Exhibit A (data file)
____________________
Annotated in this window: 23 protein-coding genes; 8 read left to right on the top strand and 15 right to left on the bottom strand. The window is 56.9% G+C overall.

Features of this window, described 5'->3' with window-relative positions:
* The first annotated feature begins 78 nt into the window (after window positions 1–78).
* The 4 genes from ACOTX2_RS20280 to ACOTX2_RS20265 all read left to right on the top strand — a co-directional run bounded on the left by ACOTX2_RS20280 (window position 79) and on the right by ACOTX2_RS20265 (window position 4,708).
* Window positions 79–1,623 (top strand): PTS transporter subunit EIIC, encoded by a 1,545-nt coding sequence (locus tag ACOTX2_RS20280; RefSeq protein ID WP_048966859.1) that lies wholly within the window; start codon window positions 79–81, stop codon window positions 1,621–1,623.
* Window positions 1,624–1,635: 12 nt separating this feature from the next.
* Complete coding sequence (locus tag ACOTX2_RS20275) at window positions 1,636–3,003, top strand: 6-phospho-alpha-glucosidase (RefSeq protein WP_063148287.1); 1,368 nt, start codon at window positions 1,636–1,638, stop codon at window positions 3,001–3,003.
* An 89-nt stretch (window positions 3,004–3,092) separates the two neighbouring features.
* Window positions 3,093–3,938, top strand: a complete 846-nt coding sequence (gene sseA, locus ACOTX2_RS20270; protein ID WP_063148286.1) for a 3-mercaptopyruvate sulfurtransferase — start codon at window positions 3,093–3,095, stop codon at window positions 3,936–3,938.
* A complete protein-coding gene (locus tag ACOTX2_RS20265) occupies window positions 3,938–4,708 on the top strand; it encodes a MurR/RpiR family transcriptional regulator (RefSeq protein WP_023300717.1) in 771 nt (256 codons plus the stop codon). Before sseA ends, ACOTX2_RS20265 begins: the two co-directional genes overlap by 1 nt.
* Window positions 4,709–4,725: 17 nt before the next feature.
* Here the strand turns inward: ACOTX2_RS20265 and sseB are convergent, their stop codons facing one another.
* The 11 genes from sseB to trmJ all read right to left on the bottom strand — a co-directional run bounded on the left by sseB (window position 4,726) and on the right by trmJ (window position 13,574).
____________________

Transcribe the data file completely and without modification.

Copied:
Annotated in this window: 23 protein-coding genes; 8 read left to right on the top strand and 15 right to left on the bottom strand. The window is 56.9% G+C overall.

Features of this window, described 5'->3' with window-relative positions:
* The first annotated feature begins 78 nt into the window (after window positions 1–78).
* The 4 genes from ACOTX2_RS20280 to ACOTX2_RS20265 all read left to right on the top strand — a co-directional run bounded on the left by ACOTX2_RS20280 (window position 79) and on the right by ACOTX2_RS20265 (window position 4,708).
* Window positions 79–1,623 (top strand): PTS transporter subunit EIIC, encoded by a 1,545-nt coding sequence (locus tag ACOTX2_RS20280; RefSeq protein ID WP_048966859.1) that lies wholly within the window; start codon window positions 79–81, stop codon window positions 1,621–1,623.
* Window positions 1,624–1,635: 12 nt separating this feature from the next.
* Complete coding sequence (locus tag ACOTX2_RS20275) at window positions 1,636–3,003, top strand: 6-phospho-alpha-glucosidase (RefSeq protein WP_063148287.1); 1,368 nt, start codon at window positions 1,636–1,638, stop codon at window positions 3,001–3,003.
* An 89-nt stretch (window positions 3,004–3,092) separates the two neighbouring features.
* Window positions 3,093–3,938, top strand: a complete 846-nt coding sequence (gene sseA, locus ACOTX2_RS20270; protein ID WP_063148286.1) for a 3-mercaptopyruvate sulfurtransferase — start codon at window positions 3,093–3,095, stop codon at window positions 3,936–3,938.
* A complete protein-coding gene (locus tag ACOTX2_RS20265) occupies window positions 3,938–4,708 on the top strand; it encodes a MurR/RpiR family transcriptional regulator (RefSeq protein WP_023300717.1) in 771 nt (256 codons plus the stop codon). Before sseA ends, ACOTX2_RS20265 begins: the two co-directional genes overlap by 1 nt.
* Window positions 4,709–4,725: 17 nt before the next feature.
* Here the strand turns inward: ACOTX2_RS20265 and sseB are convergent, their stop codons facing one another.
* The 11 genes from sseB to trmJ all read right to left on the bottom strand — a co-directional run bounded on the left by sseB (window position 4,726) and on the right by trmJ (window position 13,574).